Various Artists

Blues Goin' Down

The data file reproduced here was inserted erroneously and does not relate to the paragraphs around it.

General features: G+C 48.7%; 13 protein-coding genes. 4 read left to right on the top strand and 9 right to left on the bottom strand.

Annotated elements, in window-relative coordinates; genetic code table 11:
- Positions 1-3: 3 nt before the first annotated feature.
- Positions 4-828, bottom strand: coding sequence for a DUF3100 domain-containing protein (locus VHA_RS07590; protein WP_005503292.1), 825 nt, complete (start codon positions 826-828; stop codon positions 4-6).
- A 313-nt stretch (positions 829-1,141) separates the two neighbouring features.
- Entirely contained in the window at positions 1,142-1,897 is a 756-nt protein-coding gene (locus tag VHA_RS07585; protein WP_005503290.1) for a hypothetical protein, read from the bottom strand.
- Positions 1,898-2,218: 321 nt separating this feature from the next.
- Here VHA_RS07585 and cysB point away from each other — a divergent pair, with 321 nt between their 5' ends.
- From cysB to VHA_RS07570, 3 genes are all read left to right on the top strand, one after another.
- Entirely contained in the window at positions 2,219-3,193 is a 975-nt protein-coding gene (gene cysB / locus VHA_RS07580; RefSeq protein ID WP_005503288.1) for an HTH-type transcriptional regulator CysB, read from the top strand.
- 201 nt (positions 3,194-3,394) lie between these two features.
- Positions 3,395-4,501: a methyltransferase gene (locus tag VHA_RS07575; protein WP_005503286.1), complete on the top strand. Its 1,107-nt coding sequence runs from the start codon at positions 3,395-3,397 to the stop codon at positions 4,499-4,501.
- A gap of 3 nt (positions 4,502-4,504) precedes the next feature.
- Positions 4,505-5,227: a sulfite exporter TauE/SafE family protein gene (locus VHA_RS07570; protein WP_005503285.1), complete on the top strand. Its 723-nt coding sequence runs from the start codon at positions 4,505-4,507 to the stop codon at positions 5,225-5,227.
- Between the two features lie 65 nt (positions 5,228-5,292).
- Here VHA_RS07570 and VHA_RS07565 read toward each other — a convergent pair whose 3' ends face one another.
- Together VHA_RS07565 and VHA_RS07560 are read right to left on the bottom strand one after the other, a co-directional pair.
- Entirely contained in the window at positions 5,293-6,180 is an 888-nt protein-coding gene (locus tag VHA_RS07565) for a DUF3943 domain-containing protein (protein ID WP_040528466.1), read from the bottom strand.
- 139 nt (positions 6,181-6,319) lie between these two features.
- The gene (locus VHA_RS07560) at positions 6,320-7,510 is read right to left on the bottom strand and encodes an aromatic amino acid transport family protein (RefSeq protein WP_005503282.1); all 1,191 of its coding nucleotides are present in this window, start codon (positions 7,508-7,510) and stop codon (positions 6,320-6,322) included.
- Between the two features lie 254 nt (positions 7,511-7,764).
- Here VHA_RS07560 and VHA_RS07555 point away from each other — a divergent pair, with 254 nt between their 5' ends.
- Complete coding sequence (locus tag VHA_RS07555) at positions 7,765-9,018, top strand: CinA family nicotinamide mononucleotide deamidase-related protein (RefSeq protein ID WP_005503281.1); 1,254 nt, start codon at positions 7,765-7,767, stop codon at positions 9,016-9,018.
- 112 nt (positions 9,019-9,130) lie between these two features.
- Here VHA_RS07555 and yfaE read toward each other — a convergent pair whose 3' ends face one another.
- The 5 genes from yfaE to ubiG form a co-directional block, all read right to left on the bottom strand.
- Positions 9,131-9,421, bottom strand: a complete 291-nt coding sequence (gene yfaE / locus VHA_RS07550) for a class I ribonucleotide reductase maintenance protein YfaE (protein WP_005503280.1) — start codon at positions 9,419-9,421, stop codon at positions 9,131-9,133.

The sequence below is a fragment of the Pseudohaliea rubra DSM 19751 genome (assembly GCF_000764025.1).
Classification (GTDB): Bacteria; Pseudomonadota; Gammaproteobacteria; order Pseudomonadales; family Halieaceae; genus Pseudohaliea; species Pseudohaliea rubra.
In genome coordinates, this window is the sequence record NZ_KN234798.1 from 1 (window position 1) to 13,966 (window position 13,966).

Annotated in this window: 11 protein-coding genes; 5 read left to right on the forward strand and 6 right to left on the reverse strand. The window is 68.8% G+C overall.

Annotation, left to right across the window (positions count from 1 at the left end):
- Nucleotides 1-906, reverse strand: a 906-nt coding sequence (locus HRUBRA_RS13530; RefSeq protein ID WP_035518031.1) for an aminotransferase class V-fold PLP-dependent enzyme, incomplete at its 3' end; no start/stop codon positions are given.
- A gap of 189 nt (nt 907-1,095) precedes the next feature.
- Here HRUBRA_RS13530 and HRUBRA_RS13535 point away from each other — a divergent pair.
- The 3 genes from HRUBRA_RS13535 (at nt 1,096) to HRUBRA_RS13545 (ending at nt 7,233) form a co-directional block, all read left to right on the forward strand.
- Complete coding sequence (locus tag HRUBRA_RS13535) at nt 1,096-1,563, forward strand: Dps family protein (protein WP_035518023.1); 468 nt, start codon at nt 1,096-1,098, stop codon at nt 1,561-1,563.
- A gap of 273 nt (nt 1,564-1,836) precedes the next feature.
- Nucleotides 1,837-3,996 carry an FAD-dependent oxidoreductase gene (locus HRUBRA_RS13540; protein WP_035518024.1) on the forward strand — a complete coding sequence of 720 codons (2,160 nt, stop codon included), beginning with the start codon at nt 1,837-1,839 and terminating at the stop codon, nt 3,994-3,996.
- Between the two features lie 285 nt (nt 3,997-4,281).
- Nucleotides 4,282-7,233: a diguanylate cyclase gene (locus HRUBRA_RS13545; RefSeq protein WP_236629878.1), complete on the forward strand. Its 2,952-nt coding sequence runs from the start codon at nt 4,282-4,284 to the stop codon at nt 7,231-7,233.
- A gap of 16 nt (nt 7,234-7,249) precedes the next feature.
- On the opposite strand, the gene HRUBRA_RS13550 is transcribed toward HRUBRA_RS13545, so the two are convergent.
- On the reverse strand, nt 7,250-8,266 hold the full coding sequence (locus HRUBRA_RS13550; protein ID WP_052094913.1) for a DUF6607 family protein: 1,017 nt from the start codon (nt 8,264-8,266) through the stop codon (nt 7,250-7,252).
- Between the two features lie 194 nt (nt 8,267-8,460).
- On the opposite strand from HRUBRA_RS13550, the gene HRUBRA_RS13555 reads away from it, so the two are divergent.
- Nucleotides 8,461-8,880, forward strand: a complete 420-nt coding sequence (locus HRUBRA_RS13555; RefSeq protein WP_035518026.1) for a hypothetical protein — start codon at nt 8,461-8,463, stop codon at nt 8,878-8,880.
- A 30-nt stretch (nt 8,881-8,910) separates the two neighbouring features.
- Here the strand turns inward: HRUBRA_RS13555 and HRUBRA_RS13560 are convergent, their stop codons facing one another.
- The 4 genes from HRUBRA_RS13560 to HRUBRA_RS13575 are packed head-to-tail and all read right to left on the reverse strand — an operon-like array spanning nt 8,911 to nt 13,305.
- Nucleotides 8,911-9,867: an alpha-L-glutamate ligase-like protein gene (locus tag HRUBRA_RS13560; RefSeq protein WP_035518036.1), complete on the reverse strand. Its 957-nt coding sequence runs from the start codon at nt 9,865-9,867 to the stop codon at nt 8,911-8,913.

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This 18-track vinyl compilation brings together some truly great and very obscure early 1950s blues classics together on one disc. John Lee Henley's "Rhythm Rockin' Boogie" (which features Robert Jr. Lockwood on guitar, who spends most of the track trying to keep Henley from breaking meter) kicks things off, followed by J.B. Hutto's storming "Combination Boogie" and "Price of Love," the latter being originally unissued in the '50s and taken here from the lone surviving acetate. Jimmy Reed sideman Eddie Taylor brings three excellent performances ("Find Me a Baby," "Stroll Out West" and "I'm Looking for Somebody") to the side, which closes with three tracks from Sun harmonica legend Doctor Ross ("Call the Doctor," "Doctor Ross Boogie" and "32-20 Blues"), all three taken from his late 1950s tenure with Detroit's Fortune Records. The second half of the album is equally potent, featuring stellar sides from Jody Williams ("You May"), Little George Smith ("Oopin' Doopin' Doopin," "Blues Stay Away," "Blues In the Dark," "Telephone Blues"), Big Boy Spires ("About to Lose My Mind," "Which One Do I Love"), James Stewart ("Sweet Woman") and James Walton and His Blues Kings ("Leaving Blues"). The fidelity on this compilation of dubious legality is spotty throughout (all of it taken from fairly beat-up vinyl transfers), but the ultra rarity of these sides make this a safe bet not to be seeing the compact disc light of day anytime in the near future, even in piecemeal form.